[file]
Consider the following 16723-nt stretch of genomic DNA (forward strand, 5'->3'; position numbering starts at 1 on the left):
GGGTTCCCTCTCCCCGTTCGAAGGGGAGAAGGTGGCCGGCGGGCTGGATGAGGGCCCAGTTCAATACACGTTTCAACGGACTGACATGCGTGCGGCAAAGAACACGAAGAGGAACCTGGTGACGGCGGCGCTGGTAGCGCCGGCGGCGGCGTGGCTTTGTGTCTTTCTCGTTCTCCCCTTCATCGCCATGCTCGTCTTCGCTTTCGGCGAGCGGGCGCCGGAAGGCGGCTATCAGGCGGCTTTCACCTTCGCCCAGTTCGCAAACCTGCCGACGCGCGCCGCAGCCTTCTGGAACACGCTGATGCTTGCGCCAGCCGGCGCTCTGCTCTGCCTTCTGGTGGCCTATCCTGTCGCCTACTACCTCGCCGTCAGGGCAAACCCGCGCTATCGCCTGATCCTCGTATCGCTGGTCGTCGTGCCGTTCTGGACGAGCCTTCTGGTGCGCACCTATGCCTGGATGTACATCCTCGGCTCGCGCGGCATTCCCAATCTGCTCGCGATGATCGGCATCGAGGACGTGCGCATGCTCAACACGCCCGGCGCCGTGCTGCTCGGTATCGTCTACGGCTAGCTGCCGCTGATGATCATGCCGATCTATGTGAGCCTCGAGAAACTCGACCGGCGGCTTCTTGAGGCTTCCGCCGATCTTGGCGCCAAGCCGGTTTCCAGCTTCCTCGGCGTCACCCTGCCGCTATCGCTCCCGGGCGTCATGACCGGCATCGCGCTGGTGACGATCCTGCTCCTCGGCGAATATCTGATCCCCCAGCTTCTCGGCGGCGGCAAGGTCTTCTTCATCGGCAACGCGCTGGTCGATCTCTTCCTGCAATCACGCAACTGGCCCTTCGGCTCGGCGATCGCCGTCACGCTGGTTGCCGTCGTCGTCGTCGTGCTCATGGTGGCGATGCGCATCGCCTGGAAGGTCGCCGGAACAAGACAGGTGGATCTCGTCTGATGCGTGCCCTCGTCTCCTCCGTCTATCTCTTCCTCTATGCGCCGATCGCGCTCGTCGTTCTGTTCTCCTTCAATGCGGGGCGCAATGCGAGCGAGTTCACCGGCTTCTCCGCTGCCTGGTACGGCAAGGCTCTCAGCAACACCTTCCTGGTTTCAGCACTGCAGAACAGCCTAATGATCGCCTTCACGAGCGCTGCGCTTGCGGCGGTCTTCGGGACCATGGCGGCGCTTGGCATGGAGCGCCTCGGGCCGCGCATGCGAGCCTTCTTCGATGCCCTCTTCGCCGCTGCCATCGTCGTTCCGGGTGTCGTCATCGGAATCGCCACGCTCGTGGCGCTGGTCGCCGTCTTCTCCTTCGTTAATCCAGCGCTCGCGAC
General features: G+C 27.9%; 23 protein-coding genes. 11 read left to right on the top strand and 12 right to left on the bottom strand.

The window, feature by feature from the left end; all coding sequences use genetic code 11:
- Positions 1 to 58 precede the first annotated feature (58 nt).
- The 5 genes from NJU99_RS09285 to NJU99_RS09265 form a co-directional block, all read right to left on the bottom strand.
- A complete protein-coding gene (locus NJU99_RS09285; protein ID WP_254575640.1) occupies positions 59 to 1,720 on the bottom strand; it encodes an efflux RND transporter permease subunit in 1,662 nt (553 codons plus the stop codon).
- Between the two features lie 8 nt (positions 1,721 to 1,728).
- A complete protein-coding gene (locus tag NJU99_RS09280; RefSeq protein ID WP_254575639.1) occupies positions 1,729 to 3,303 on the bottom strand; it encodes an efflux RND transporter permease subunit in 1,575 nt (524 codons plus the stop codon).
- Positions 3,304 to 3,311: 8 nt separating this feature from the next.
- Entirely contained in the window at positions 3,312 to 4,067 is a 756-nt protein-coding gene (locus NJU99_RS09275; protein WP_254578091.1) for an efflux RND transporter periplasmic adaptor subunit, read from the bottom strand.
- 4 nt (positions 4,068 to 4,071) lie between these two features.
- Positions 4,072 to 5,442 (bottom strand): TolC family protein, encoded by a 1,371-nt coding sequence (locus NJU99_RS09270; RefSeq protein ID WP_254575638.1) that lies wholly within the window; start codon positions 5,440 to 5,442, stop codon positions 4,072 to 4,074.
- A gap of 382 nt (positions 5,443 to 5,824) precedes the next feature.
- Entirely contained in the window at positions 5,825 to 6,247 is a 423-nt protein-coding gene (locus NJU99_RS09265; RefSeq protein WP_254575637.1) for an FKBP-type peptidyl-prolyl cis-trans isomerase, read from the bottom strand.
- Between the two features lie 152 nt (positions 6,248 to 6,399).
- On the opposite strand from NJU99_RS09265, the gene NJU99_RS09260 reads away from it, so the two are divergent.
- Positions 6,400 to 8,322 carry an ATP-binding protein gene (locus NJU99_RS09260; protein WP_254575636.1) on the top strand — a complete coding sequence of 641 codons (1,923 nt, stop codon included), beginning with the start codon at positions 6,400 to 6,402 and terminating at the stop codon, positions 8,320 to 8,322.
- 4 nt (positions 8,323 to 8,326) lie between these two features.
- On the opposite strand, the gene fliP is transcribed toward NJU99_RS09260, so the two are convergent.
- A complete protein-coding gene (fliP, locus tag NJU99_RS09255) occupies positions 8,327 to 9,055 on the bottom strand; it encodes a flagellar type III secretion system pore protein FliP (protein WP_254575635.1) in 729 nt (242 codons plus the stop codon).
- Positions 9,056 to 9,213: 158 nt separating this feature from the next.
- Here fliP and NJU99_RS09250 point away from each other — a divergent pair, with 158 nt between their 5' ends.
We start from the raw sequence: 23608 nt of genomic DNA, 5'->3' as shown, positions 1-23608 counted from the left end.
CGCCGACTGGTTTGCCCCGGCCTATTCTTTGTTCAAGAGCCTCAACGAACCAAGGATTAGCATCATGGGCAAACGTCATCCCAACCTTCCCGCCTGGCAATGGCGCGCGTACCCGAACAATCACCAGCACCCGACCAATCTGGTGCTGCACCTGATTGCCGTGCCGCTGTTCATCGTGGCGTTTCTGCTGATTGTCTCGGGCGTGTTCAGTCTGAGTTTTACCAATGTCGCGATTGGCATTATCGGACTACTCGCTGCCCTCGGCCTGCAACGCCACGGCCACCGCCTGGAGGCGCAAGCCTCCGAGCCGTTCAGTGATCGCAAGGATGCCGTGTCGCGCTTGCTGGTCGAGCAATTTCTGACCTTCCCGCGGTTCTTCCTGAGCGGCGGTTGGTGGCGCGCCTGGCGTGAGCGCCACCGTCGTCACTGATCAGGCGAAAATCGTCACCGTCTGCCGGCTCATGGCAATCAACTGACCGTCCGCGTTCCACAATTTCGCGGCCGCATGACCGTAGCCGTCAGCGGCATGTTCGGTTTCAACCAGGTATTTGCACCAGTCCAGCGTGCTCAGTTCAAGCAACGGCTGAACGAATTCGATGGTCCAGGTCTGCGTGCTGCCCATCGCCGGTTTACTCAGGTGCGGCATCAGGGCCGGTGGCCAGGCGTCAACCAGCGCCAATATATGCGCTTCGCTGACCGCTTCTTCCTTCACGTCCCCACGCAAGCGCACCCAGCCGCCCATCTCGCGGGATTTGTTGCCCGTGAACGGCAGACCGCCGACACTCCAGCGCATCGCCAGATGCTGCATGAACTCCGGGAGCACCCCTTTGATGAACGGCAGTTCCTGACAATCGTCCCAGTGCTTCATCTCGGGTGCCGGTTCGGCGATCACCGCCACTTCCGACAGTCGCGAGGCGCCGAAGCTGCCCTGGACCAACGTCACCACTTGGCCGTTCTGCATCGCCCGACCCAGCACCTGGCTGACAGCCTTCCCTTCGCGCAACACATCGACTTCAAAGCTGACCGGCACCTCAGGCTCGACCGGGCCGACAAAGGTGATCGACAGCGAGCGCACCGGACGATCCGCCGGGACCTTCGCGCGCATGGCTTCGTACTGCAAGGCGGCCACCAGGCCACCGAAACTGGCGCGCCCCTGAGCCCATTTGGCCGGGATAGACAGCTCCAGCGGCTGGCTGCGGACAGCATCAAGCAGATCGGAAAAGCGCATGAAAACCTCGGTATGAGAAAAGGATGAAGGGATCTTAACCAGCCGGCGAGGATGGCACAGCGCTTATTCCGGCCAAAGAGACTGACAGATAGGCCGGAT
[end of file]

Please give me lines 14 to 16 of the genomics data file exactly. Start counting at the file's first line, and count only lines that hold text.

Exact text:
- A gap of 382 nt (positions 5,443 to 5,824) precedes the next feature.
- Entirely contained in the window at positions 5,825 to 6,247 is a 423-nt protein-coding gene (locus NJU99_RS09265; RefSeq protein WP_254575637.1) for an FKBP-type peptidyl-prolyl cis-trans isomerase, read from the bottom strand.
- Between the two features lie 152 nt (positions 6,248 to 6,399).